There's a huge cost and room difference between the two. I have a small surface plate that cost about $50 or so from Grizzly. Works well for setting tool heights for CNC and layout work but both of those are very occasional needs for me, in hindsight I could've gotten by without one but for the price and space it takes it's not an issue at all. Now I'd love to have a surface grinder someday but don't have the room and I'd rather spend the funds on meelions of other tooling and such things first.
 

Cadillac

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#9
It's all on how far to you wanna get pulled in by the tool demon? Living in Chicago their are multiple places to acquire machining tools. I bought a grade A 18x24 from shars two years ago and picked it up because shipping is usually more than the plate! Then going to auctions I picked up a cast iron 15x20 plate for like 30 bucks. Same auction I also got a 30x46 1200lb hand scraped plate I intend to use as a layout table. I paid 125 bucks for it and could pass it up!
I also watch a lot of videos of rebuilding,scraping, and machining. Which got me interested in scraping and grinding and just chasing the highest amount of precision I can preform. Which lead me to buying a surface grinder. After only grinding acouple hours so far I can already see a problem. Now looking at a milled finish looks terrible to me. Flycut or not. A ground surface to me is flawless which just raised the bar for my mill. Might only see aluminum now and ruffling in sor steels:D If you got the room and money go with it sounds like you already have the bug!:cool:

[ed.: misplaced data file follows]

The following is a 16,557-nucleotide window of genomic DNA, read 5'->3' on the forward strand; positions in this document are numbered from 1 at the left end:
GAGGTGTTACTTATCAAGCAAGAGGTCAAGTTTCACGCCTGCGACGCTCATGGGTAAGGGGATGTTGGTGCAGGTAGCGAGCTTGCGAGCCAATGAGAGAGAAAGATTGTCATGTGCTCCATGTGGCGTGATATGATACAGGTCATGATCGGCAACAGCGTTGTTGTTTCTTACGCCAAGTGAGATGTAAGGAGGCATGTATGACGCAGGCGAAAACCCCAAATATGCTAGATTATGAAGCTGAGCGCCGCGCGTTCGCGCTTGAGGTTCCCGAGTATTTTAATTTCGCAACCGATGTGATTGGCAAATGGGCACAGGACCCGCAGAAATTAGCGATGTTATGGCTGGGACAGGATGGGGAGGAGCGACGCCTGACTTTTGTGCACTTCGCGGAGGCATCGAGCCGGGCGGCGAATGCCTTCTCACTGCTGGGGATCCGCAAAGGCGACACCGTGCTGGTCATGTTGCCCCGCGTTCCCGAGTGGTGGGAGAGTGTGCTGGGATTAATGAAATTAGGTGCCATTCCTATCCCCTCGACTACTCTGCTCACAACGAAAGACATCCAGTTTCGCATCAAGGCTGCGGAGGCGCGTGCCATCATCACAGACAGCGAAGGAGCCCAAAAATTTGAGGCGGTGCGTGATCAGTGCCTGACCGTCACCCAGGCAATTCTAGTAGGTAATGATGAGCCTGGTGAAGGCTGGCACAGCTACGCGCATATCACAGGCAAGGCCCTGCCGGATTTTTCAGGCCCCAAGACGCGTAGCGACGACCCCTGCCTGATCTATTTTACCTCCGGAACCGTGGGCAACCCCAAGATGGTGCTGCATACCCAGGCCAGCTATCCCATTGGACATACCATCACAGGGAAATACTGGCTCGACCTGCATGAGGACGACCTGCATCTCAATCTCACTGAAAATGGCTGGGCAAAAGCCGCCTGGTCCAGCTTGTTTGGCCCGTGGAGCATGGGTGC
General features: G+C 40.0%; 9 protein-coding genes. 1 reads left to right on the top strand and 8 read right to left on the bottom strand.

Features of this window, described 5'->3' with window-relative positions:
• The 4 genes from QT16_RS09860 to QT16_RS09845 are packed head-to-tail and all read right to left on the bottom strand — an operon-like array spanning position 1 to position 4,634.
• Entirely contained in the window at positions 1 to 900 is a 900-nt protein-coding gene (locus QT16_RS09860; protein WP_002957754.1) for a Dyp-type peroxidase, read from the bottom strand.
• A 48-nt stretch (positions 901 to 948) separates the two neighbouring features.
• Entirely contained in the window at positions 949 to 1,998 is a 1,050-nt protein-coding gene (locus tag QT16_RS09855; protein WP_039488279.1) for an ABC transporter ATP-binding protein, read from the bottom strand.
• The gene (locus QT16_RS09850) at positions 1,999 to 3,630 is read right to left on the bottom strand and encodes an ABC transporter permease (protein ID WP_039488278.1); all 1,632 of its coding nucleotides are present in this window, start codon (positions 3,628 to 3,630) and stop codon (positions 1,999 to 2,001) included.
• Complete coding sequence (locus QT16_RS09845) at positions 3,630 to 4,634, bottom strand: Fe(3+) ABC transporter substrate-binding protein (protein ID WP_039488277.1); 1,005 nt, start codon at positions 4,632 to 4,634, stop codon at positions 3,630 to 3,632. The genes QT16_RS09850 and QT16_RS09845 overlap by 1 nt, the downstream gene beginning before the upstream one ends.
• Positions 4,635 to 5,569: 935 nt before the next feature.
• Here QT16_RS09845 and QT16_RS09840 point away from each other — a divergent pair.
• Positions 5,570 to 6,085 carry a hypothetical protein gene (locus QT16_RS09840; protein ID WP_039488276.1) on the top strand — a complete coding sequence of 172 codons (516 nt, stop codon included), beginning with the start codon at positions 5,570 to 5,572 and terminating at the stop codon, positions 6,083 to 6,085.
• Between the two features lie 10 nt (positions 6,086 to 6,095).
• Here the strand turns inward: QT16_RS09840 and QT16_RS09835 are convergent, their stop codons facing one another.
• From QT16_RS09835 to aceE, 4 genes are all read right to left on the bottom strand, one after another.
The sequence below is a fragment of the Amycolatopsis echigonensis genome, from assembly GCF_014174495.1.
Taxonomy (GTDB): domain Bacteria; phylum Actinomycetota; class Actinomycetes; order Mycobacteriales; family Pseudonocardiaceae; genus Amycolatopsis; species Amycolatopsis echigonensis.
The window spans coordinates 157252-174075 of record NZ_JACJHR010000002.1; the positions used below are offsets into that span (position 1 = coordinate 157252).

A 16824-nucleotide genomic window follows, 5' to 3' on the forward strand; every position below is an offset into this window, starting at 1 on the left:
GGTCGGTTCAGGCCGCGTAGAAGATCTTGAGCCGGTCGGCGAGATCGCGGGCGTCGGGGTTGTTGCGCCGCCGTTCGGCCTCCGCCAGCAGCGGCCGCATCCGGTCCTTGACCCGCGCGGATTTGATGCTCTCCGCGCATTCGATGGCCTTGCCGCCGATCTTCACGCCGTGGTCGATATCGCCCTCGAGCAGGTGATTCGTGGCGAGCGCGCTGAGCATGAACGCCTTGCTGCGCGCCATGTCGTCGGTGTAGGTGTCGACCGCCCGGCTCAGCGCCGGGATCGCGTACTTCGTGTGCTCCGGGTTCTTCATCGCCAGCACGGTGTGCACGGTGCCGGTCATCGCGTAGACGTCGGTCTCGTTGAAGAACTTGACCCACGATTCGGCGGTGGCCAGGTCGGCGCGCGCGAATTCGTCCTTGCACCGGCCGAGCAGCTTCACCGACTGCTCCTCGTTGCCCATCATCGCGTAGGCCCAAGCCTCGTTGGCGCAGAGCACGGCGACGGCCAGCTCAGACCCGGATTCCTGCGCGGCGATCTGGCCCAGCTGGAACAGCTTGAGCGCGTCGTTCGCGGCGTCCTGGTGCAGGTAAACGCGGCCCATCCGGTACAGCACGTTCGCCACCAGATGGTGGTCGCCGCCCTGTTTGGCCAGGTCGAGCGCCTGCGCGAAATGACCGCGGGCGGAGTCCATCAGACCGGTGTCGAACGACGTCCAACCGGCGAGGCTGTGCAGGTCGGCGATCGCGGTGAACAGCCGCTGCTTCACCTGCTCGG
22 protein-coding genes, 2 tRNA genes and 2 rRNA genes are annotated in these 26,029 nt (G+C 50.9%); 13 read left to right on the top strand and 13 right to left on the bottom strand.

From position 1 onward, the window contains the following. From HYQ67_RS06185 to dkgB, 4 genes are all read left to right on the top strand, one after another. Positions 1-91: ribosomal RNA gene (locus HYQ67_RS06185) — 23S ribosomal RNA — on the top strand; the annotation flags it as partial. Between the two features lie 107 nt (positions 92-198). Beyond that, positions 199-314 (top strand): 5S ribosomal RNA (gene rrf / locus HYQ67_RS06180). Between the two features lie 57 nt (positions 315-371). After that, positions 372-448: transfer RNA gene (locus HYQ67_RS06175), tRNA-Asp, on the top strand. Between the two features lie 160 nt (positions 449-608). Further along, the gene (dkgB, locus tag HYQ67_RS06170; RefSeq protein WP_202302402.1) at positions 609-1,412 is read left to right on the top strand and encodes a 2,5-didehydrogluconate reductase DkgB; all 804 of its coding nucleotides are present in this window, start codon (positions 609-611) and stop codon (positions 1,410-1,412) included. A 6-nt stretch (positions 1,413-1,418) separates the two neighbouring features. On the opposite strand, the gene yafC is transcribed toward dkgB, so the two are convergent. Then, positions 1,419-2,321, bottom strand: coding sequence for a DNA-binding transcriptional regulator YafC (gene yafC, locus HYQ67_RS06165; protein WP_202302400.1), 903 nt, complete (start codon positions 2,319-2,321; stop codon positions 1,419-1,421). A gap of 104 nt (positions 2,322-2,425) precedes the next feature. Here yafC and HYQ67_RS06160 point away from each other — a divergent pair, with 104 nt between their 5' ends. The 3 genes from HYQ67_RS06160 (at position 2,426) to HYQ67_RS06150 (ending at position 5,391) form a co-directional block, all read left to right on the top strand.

C-Bag

Ned Ludd's bro
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#10
The precision bug is the real rabbit hole. Good enough does not exist in that hole and I've also been bitten by it. Scraping is a huge rabbit hole that will devour wallets in a heartbeat as it is a never ending journey into TAS (Tool Aqusision Syndrome). I've been trying to dodge the finish bullet by using my old Atlas shaper as the finish is about as close as you can get without a SG. But it's not as accurate as a good SG. Resistance is futile......but space and wallet depth are mitigating factors.
 
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#11
I've a very old cast iron surface plate , before granite became the rage. It's only as accurate as the user. My surface grinder is a substantial machine by size and construction. But I'd put it's abilities up to the best ones made now. Even my mag is built it's about 14"x 24" and it was fresh off the floor of accurate machine tool in Philadelphia Pa. I only found one tiny shield missing a screw . The owner told me the handle needs a shim but it's not even enough to show up in any grind operation . Now it's a landis 1 1/2 model and weighs about a 1,000 lbs . Another reason it grinds so well. Some machines just need to be heavy and these are the ones.
I'm just hoping I can get the shop set up and working or ill be selling a great surface grinder . Do you need one I'd say yes if you plan on making tools.